Low Level of Immunization Rates among Health Care Professionals Highlighted by WMA
(21.05.2013) The unacceptably low level of immunization rates among health care professionals was highlighted today by the President of the World Medical Association Dr. Cecil Wilson.
Speaking at a luncheon seminar during the World Health Assembly in Geneva, Dr. Wilson said that seasonal flu might seem a harmless infection that people got every year and then got over it within a week or so. But it was in fact a significant global health threat that was frequently overlooked.
‘Flu is harmless only at first glance. According to the World Health Organization, influenza outbreaks cause about 250,000 to 500,000 deaths per year globally. The US Centers for Disease Control and Prevention (CDC) estimates that an average season of influenza results in tens of thousands of deaths and as many as 200,000 hospitalizations due to influenza-related causes in the US alone.’
Dr. Wilson said the risk of complications associated with influenza is highest among older persons, young children, patients with underlying medical conditions and pregnant women. These are the populations that frequently are around health professionals by virtue of attending clinics, hospitals and doctors’ offices.
He added: ‘Therefore, healthcare professionals play an important role in both transmitting and preventing the virus. The good news is that a safe and affordable vaccine is available against influenza. But the bad news remains that healthcare professionals’ immunization rates are unacceptably low, even in developed countries.’
According to the CDC, the healthcare workers’ vaccination coverage used to be around 40 per cent in the US. However, that changed in 2010 when the Veterans Health Administration healthcare facilities vaccinated 64 per cent of employees though the system-wide “Infection: Don’t Pass it On” campaign.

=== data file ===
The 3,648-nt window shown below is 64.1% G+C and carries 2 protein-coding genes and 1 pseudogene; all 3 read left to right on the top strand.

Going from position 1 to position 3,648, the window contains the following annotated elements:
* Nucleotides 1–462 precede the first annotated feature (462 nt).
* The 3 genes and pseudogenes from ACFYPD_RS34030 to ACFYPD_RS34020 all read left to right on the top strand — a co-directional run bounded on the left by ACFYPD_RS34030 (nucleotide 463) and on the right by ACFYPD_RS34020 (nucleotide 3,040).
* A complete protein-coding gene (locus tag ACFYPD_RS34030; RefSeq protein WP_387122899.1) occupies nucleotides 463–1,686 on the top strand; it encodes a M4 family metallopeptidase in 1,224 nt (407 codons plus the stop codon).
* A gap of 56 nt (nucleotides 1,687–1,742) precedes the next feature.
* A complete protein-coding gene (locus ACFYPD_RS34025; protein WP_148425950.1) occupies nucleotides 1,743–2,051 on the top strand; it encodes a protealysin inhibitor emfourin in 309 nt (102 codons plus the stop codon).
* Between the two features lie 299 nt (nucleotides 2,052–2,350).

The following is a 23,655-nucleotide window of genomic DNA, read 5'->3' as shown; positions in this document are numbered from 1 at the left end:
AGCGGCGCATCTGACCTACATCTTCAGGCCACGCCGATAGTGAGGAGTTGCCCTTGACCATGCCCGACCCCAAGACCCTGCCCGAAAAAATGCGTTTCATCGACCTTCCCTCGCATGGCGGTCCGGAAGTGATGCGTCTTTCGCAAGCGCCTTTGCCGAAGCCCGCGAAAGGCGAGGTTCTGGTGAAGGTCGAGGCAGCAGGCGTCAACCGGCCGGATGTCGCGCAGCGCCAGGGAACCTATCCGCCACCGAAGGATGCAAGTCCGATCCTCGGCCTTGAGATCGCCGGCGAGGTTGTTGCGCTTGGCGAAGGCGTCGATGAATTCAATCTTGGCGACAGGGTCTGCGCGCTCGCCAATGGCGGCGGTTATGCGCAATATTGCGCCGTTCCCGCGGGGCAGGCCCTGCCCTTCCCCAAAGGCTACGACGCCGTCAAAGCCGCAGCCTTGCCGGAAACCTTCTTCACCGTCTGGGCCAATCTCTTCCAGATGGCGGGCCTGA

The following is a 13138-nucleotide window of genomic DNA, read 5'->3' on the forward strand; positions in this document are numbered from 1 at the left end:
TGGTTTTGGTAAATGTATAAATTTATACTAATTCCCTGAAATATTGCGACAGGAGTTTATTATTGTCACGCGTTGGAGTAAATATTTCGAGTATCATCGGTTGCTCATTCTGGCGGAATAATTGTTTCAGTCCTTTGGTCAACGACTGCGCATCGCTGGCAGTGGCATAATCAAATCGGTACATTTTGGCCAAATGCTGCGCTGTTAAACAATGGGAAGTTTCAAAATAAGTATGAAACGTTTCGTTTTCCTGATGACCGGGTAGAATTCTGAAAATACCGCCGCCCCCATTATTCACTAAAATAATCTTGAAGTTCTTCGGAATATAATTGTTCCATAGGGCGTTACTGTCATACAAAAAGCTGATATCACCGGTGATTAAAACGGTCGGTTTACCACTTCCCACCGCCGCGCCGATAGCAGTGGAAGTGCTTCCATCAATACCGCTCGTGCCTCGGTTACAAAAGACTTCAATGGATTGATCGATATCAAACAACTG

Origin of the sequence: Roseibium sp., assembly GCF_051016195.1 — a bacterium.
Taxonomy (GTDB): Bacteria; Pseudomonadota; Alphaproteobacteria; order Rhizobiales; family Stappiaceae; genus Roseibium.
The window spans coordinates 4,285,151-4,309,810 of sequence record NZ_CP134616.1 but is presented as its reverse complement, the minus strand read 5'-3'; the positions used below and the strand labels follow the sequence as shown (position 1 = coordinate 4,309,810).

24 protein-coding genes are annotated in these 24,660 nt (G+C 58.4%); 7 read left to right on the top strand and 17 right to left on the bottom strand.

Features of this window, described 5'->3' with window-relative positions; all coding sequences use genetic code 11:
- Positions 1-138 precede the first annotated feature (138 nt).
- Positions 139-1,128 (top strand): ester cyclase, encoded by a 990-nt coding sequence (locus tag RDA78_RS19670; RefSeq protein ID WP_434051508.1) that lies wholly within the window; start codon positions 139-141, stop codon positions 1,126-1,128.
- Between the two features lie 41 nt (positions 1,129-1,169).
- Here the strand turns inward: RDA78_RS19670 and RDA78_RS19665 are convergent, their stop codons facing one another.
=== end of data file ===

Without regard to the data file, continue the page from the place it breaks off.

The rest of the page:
‘We have peer-reviewed evidence that as the percentage of immunized healthcare professionals goes up, healthcare-associated influenza goes down. We also know that educational campaigns in immunization work.’
Dr. Wilson said that with the support of the International Federation of Pharmaceutical Manufacturers and Associations the WMA had launched a global campaign to promote influenza immunization among physicians as a means of protecting their health and the health of their patients. Before launching the campaign, the WMA had surveyed its member associations, representing 102 countries worldwide, and all the respondents had stressed the need for more information and global advocacy on the need for immunization of healthcare professionals. Seventy seven per cent of respondents had asked for toolkits with facts and figures as the most useful advocacy material, followed by web-based resources and draft letters to governments.
He said that getting a flu shot is a routine task that every healthcare professional should be performing every year. Physician vaccination practice also has the extra benefit of encouraging patients to follow their doctors’ lead, as physicians are the best role models for healthy behaviours.
'Immunizing physicians against influenza represents a standard of quality care. We, as an organization speaking on behalf of more than 9 million physicians globally, are saying today that we can do better!'
Here is the WMA Influenza Immunization campaign video released today.Tweet